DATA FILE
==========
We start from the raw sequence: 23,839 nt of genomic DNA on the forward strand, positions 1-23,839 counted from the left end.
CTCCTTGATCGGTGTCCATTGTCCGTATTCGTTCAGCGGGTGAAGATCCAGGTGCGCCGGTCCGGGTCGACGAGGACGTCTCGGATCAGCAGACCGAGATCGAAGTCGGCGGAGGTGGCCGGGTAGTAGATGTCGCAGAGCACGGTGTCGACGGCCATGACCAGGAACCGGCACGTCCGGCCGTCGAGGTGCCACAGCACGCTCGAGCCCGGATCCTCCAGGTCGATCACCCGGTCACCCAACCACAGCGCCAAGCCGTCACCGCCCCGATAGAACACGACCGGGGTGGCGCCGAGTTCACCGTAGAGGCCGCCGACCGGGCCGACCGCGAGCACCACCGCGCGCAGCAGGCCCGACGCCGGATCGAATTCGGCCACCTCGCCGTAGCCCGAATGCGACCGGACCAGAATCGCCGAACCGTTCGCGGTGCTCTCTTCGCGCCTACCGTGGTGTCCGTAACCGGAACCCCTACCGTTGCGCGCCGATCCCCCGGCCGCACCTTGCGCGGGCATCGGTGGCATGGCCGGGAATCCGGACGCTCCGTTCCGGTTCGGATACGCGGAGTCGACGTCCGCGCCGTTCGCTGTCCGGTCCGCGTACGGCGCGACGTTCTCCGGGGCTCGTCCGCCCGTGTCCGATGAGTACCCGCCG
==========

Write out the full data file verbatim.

We start from the raw sequence: 23,839 nt of genomic DNA on the forward strand, positions 1-23,839 counted from the left end.
CTCCTTGATCGGTGTCCATTGTCCGTATTCGTTCAGCGGGTGAAGATCCAGGTGCGCCGGTCCGGGTCGACGAGGACGTCTCGGATCAGCAGACCGAGATCGAAGTCGGCGGAGGTGGCCGGGTAGTAGATGTCGCAGAGCACGGTGTCGACGGCCATGACCAGGAACCGGCACGTCCGGCCGTCGAGGTGCCACAGCACGCTCGAGCCCGGATCCTCCAGGTCGATCACCCGGTCACCCAACCACAGCGCCAAGCCGTCACCGCCCCGATAGAACACGACCGGGGTGGCGCCGAGTTCACCGTAGAGGCCGCCGACCGGGCCGACCGCGAGCACCACCGCGCGCAGCAGGCCCGACGCCGGATCGAATTCGGCCACCTCGCCGTAGCCCGAATGCGACCGGACCAGAATCGCCGAACCGTTCGCGGTGCTCTCTTCGCGCCTACCGTGGTGTCCGTAACCGGAACCCCTACCGTTGCGCGCCGATCCCCCGGCCGCACCTTGCGCGGGCATCGGTGGCATGGCCGGGAATCCGGACGCTCCGTTCCGGTTCGGATACGCGGAGTCGACGTCCGCGCCGTTCGCTGTCCGGTCCGCGTACGGCGCGACGTTCTCCGGGGCTCGTCCGCCCGTGTCCGATGAGTACCCGCCG